4.8 Groupby and Combine

In the R programming language, Wickham (2011) has popularized the so-called split-apply-combine strategy for data transformations. In essence, this strategy splits a dataset into distinct groups, applies one or more functions to each group, and then combines the result. DataFrames.jl fully supports split-apply-combine. We will use the student grades example like before. Suppose that we want to know each student’s mean grade:

function all_grades()
    df1 = grades_2020()
    df1 = select(df1, :name, :grade_2020 => :grade)
    df2 = grades_2021()
    df2 = select(df2, :name, :grade_2021 => :grade)
    rename_bob2(data_col) = replace.(data_col, "Bob 2" => "Bob")
    df2 = transform(df2, :name => rename_bob2 => :name)
    return vcat(df1, df2)
name grade
Sally 1.0
Bob 5.0
Alice 8.5
Hank 4.0
Bob 9.5
Sally 9.5
Hank 6.0

The strategy is to split the dataset into distinct students, apply the mean function to each student, and combine the result.

The split is called groupby and we give as second argument the column ID that we want to split the dataset into:

groupby(all_grades(), :name)
GroupedDataFrame with 4 groups based on key: name
Group 1 (2 rows): name = "Sally"
 Row │ name    grade
     │ String  Float64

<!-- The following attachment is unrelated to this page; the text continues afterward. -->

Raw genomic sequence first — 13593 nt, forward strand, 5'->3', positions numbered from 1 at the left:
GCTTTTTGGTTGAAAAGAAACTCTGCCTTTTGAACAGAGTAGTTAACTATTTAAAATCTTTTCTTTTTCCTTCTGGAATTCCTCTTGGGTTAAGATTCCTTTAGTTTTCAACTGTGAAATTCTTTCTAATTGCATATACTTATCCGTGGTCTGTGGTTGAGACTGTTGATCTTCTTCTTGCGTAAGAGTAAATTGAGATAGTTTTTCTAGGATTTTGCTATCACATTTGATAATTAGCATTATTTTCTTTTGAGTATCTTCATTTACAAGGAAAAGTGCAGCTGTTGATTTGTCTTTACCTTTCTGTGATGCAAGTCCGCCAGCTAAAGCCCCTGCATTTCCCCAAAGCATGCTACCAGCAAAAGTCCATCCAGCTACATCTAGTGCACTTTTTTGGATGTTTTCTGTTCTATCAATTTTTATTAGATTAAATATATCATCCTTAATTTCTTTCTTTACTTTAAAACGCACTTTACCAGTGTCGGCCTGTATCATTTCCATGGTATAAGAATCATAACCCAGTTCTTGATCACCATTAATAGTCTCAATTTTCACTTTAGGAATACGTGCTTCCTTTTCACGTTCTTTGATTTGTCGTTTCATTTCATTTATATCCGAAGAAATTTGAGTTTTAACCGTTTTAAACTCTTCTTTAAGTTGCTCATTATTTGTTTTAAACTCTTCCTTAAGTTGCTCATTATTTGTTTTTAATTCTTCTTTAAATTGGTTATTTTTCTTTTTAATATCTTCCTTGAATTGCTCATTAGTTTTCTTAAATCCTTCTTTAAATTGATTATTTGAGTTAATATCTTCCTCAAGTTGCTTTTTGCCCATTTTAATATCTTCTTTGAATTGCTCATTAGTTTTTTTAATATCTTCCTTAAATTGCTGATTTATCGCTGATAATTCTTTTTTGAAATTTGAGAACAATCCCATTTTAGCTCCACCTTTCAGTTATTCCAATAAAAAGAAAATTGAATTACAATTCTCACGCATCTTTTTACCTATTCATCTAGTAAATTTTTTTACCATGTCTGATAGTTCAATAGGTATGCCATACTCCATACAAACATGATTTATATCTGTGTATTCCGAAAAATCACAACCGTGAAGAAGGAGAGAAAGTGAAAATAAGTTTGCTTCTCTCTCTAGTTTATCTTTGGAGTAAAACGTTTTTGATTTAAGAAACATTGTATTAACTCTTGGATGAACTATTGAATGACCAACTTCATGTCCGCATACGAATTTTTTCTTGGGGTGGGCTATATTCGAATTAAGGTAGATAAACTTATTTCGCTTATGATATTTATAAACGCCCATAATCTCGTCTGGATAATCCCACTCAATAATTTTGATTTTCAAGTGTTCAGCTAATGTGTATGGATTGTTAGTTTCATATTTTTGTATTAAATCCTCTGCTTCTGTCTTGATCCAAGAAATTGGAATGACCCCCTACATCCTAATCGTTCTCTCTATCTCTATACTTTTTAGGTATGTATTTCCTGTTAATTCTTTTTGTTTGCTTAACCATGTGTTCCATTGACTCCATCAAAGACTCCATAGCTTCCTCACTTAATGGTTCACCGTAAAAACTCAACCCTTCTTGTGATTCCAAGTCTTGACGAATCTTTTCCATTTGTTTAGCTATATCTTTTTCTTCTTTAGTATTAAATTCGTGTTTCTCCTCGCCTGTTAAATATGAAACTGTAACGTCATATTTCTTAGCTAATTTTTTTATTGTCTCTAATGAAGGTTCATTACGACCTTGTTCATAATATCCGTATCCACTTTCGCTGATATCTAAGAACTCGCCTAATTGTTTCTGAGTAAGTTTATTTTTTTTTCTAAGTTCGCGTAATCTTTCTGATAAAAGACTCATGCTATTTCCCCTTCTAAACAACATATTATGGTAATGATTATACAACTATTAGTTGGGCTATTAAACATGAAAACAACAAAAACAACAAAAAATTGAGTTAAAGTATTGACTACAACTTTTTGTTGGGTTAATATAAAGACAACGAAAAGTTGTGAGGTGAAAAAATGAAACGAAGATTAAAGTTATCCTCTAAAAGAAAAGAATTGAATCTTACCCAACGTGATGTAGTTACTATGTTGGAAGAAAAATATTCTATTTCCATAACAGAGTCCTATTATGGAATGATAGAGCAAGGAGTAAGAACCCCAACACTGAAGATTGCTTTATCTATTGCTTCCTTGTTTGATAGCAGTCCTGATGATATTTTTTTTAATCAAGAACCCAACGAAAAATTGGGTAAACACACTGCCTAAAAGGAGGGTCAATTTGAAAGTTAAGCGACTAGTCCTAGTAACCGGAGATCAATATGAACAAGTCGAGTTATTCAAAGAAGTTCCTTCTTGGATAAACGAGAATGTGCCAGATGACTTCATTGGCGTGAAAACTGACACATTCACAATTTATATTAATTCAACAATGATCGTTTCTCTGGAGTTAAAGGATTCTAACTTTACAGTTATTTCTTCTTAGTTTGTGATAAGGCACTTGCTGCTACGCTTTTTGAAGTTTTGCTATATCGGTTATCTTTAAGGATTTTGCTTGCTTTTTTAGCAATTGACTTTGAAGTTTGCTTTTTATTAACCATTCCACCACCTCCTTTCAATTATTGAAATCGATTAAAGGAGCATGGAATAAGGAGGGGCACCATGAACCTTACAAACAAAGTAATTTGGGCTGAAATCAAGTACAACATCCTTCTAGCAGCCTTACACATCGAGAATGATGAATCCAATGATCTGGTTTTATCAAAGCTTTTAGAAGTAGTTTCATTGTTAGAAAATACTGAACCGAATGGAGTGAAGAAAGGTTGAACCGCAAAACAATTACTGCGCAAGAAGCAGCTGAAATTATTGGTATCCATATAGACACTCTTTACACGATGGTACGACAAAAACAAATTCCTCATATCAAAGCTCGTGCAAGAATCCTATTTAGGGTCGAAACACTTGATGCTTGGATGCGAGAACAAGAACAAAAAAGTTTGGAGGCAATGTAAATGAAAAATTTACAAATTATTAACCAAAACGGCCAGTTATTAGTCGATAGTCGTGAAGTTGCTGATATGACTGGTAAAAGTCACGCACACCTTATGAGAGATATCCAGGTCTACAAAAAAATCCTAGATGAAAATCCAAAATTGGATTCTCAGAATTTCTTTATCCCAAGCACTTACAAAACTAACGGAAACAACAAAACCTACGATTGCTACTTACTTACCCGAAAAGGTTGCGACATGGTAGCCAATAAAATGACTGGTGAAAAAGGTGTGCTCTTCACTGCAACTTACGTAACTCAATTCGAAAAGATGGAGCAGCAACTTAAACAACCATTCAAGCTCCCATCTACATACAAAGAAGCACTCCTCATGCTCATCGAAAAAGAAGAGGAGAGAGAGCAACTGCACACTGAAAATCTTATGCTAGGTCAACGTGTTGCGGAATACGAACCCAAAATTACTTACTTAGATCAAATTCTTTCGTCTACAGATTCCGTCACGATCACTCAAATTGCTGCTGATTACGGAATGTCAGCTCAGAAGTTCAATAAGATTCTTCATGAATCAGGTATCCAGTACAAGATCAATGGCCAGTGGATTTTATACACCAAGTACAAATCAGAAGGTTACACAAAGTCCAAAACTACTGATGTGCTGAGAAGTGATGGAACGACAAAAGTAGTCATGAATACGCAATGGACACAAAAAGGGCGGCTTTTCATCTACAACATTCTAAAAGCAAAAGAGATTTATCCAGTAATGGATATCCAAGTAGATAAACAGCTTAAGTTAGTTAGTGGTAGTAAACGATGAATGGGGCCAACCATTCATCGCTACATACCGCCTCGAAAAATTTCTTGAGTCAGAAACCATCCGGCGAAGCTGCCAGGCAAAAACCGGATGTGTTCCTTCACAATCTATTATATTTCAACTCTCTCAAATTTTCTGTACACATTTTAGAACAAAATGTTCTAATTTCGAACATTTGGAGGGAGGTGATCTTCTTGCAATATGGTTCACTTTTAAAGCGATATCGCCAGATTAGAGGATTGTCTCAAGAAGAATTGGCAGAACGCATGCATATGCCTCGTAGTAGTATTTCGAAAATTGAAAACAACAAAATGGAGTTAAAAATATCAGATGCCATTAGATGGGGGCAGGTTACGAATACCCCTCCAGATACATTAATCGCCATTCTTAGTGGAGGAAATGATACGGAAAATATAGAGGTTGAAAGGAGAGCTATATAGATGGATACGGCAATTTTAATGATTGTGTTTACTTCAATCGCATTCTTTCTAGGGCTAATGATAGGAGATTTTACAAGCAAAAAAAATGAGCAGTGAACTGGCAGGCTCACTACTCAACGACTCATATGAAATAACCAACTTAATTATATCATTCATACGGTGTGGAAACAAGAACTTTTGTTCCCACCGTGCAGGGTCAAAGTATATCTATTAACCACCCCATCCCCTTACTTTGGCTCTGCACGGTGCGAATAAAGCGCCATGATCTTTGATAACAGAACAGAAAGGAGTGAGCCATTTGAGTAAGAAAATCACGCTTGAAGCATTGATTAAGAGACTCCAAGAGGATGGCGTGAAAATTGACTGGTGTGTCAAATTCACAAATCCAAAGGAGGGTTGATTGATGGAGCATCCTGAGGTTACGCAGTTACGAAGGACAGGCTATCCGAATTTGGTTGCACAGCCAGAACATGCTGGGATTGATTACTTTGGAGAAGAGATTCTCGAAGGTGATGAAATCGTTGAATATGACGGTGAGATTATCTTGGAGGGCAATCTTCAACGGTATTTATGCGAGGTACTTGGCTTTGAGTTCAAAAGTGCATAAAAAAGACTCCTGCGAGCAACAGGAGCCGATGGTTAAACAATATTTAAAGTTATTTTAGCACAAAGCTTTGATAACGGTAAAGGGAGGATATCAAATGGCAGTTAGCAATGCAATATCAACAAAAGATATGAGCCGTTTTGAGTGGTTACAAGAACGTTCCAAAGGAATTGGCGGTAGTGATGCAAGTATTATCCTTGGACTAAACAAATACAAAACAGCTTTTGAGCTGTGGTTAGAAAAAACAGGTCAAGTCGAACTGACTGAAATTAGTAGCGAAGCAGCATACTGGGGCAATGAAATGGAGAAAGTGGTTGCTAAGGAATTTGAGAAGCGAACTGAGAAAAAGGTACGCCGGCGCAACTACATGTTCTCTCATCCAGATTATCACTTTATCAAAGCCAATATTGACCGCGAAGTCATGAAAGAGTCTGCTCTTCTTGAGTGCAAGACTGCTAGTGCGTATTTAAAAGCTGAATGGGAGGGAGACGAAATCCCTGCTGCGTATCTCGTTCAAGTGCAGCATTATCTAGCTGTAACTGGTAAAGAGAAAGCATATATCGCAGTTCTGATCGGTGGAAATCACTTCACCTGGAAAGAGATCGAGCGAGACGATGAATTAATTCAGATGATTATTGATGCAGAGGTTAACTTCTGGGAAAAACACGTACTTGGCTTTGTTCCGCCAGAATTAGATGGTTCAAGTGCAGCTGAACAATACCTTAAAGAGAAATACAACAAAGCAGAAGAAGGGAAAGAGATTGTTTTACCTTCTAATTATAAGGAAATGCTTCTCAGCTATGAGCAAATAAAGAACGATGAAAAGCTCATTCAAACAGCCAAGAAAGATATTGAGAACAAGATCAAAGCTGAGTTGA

1 │ Sally       1.0
   2 │ Sally       9.5
Group 2 (2 rows): name = "Bob"
 Row │ name    grade
     │ String  Float64
   1 │ Bob         5.0
   2 │ Bob         9.5
Group 3 (1 row): name = "Alice"
 Row │ name    grade
     │ String  Float64
   1 │ Alice       8.5
Group 4 (2 rows): name = "Hank"
 Row │ name    grade
     │ String  Float64
   1 │ Hank        4.0
   2 │ Hank        6.0

We apply the mean function from Julia’s standard library Statistics module:

using Statistics

To apply this function, use the combine function:

gdf = groupby(all_grades(), :name)
combine(gdf, :grade => mean)
name grade_mean
Sally 5.25
Bob 7.25
Alice 8.5
Hank 5.0

Imagine having to do this without the groupby and combine functions. We would need to loop over our data to split it up into groups, then loop over each split to apply a function, and finally loop over each group to gather the final result. Therefore, the split-apply-combine technique is a great one to know.

4.8.1 Multiple Source Columns

But what if we want to apply a function to multiple columns of our dataset?

group = [:A, :A, :B, :B]
X = 1:4
Y = 5:8
df = DataFrame(; group, X, Y)
group X Y
A 1 5
A 2 6
B 3 7
B 4 8

This is accomplished in a similar manner:

gdf = groupby(df, :group)
combine(gdf, [:X, :Y] .=> mean; renamecols=false)
group X Y
A 1.5 5.5
B 3.5 7.5

Note that we’ve used the dot . operator before the right arrow => to indicate that the mean has to be applied to multiple source columns [:X, :Y].

To use composable functions, a simple way is to create a function that does the intended composable transformations. For instance, for a series of values, let’s first take the mean followed by round to a whole number (also known as an integer Int):

gdf = groupby(df, :group)
rounded_mean(data_col) = round(Int, mean(data_col))
combine(gdf, [:X, :Y] .=> rounded_mean; renamecols=false)
group X Y
A 2 6
B 4 8

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CC BY-NC-SA 4.0 Jose Storopoli, Rik Huijzer, Lazaro Alonso